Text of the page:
[quote="Gilles":1hphk4mr][quote="Thom":1hphk4mr]Well, I agree - the reason I suggested this is because "turns within the same axis" provides an easy definition.[/quote:1hphk4mr] That's why it was the rule we had for penalties 2 years ago, don't you remember? Any number of parallel misaligned slices -> +2. It was the only solution because of big cubes.[/quote:1hphk4mr] I do not remember. I'd love it personally if we could revert, but I can see that that's not going to happen. [quote="Gilles":1hphk4mr]You want slice moves judged as 1 move? We talked about this before, it doesn't work with big cubes.[/quote:1hphk4mr] I assume the rules for 3x3x3 and other cubes /have/ to be the same.
TMOY (2010-02-05 08:30:44 +0000)
It works very well with big cubes. The "bad" cases are completely weird and far-fetched cases which will never happen on real solves. And even if they happen, the main judge and WCA delegate are not there only to idle time, they can also assist the judge in making his decision.
Gilles (2010-02-05 09:29:47 +0000)
[quote="TMOY":1rslhwnw]It works very well with big cubes.[/quote:1rslhwnw] What exactly is working very well? Propose articles please.
CorneliusD (2010-02-05 09:43:22 +0000)
My suggestion would be, that inner slice moves like M, E, S or r, l, u, etc. get switched to +2 instead of DNF for BLD events, because people often use inner slices in their method and perform them just as a normal move. That would be just fair I think.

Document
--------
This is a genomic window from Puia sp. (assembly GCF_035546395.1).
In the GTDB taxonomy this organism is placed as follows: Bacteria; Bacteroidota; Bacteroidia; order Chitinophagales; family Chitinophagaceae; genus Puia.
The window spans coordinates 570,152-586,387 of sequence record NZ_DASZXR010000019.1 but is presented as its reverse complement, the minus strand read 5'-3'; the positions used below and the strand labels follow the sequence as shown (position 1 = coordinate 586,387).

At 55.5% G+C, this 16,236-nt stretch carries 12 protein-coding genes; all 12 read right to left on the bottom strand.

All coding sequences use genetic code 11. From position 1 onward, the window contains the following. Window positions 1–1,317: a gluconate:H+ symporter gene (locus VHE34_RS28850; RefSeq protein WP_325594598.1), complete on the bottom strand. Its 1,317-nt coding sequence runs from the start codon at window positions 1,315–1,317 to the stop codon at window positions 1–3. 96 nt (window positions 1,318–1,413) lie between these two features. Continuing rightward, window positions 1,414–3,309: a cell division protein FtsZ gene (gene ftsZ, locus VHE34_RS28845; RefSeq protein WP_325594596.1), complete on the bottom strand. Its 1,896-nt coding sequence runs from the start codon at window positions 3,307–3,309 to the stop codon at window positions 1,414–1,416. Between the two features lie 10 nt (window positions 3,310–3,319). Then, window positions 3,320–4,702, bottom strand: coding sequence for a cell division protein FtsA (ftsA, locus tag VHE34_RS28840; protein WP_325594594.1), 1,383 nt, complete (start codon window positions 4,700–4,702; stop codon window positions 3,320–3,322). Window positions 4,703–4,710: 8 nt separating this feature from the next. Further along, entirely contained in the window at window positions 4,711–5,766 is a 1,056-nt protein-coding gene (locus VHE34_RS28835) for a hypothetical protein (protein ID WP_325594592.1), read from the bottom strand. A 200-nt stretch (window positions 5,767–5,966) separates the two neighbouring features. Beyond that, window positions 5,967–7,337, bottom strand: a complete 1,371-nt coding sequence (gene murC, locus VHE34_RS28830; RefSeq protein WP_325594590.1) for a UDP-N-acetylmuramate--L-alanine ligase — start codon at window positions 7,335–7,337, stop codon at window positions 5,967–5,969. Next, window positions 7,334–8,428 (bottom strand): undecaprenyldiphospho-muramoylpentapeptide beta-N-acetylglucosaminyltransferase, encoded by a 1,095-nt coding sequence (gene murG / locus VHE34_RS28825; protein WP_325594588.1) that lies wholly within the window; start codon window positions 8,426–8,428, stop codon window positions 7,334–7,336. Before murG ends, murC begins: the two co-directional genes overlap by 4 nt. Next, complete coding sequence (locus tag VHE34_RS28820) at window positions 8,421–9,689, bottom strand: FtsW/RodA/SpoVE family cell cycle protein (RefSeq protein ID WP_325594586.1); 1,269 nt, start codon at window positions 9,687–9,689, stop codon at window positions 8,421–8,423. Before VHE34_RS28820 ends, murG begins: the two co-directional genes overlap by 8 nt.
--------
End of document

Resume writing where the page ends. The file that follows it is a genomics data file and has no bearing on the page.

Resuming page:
TMOY (2010-02-05 09:52:11 +0000)
[quote="Gilles":12e1on8k][quote="TMOY":12e1on8k]It works very well with big cubes.[/quote:12e1on8k] What exactly is working very well? Propose articles please.[/quote:12e1on8k] I've already proposed one last year. Just do a little serach. And the "counterexample" you gave me was really the most improbable you could find. I've never, ever, seen any cube even remotely looking like that at the end of any real official solve. And now I'm realy kicking myself for being naive enough to accept it as a convincing evidence last year. Gilles, if you don't want to discuss the subject anymore, then just don't post.. But don't try to discourage everybody else from discussing it. Thanks.
BryanLogan (2010-02-05 15:11:56 +0000)
[quote="CorneliusD":18jiwhu7]My suggestion would be, that inner slice moves like M, E, S or r, l, u, etc. get switched to +2 instead of DNF for BLD events, because people often use inner slices in their method and perform them just as a normal move. That would be just fair I think.[/quote:18jiwhu7] Like people said, the +2 for BLD can be abused to allow them not to have to remember something. If anything, +2 should be removed for BLD
Clement Gallet (2010-02-05 17:17:20 +0000)
Here is your proposal from last year : [quote="TMOY":dabfb2dq]Count the number of "big slices" on the cube. A big slice is a group of layers where any two adjacent layers are misaligned by less than 45 degrees, and where any layer of the cube adjacent to one of them but outside the big slice is misaligned by more. Only one big slice: cube solved, OK Two big slices: cube off by one move, +2. Three big slices, and the layers of the two extreme ones which are closest to each other misaligned by less than 45 degrees: off by one slice move, +2. All other cases: DNF.[/quote:dabfb2dq] I see 2 problems in that : - it's too complicated - it's difficult to judge if your extreme slices are misaligned or not [quote="TMOY":dabfb2dq]And the UD' slice move on megaminx is a non-problem. I've never seen anybody use such a move, not even people like me which use it intensively on the cube, and dodecahedrons off by UD' do not happen at all.[/quote:dabfb2dq] So it's ok for you if the regulations don't cover all possible cases ?